Yield Spread - Explained
What is a Yield Spread?
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What is a Yield Spread?
Debt instruments with different characteristics, such as maturity date or credit/risk rating, generally have different yields. The yield spread is the difference between yields on these instruments. When the yield on a two-year treasury bond is 3%, and the yield on a 30-year treasury bond is 5%, there is a 2% yield spread. The historical data on yield spread is a great indicator of investor sentiment. It can also be used in assessing the current value of debt instruments.
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How Does a Yield Spread Work?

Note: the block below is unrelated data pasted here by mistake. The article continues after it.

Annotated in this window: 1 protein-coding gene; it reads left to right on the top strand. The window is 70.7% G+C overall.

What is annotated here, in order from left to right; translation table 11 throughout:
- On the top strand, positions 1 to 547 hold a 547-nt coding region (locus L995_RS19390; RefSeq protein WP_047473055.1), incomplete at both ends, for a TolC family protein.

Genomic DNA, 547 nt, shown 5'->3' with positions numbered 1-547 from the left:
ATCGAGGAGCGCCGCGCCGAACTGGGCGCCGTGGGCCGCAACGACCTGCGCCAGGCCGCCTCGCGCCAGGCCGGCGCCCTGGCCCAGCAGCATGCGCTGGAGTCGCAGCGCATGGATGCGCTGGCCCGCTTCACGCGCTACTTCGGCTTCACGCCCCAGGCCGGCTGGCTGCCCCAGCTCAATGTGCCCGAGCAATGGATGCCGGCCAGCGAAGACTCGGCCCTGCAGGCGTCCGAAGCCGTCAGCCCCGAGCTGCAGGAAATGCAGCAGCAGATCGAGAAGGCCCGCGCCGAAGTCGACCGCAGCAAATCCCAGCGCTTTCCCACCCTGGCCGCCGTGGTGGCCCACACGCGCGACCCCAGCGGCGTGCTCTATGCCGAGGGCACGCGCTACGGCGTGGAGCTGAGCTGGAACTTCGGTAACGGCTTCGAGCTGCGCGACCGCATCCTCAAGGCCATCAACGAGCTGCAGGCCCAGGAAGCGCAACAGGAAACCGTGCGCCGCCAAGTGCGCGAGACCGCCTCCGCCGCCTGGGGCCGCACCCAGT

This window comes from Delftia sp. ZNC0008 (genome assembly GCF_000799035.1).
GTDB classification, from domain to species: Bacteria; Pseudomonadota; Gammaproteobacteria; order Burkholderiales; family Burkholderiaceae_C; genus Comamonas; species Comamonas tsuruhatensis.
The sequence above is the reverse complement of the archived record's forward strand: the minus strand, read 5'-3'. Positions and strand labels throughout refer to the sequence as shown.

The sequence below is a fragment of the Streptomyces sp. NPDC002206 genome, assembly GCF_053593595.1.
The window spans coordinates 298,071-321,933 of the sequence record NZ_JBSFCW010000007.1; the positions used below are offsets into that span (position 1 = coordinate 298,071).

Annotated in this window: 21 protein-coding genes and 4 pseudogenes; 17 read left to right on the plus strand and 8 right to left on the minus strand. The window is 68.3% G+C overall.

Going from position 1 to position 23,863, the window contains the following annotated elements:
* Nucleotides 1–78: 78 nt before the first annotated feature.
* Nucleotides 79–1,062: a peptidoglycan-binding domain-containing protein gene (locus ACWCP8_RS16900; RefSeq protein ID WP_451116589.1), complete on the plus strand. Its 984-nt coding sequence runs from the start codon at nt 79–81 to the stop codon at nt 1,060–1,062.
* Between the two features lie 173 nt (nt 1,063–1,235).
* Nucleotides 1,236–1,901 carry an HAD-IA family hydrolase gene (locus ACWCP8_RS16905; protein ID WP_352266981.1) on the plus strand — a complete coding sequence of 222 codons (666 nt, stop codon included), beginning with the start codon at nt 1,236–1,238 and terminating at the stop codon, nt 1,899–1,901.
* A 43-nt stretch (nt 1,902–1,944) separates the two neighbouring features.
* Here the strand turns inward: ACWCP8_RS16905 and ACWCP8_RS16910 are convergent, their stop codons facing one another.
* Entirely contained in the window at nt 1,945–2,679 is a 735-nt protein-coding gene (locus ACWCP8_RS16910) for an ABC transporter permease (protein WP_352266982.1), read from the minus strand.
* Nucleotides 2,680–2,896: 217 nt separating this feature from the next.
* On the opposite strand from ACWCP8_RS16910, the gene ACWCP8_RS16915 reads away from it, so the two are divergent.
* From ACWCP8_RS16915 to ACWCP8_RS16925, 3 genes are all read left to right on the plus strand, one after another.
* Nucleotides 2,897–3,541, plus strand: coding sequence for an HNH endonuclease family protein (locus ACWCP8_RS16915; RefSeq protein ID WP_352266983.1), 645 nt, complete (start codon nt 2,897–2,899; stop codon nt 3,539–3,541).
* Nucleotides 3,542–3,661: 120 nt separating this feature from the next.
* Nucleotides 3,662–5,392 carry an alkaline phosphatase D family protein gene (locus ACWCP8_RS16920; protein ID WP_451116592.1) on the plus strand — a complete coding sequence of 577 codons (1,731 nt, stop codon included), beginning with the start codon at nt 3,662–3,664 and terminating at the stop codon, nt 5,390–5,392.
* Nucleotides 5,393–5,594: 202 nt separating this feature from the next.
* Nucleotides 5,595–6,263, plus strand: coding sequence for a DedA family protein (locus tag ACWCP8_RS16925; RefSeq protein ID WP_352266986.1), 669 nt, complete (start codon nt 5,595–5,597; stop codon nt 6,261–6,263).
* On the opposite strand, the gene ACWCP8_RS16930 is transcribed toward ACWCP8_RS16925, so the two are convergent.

The yield spread on US treasuries is used as a benchmark to compare the other securities with a similar maturity date. Generally, higher-risk assets have a larger yield spread. It follows the general concept that investors expect higher reward for greater risk. An increase in the yield spread can reflect a change in comparable performance between the industries. If the yield on a high-yield corporate bond class moves up .5% and the comparable 10-year treasury bond rate remands the same, this can show that the class of corporate bonds underperformed the treasuries. Comparison of current and historical yield spreads gives an indication of how investors see current economic conditions. Contracting yield spreads tend to lead toward a flattening yield curve; conversely, widening yield spreads tend to indicate stable economic conditions and a normal yield curve.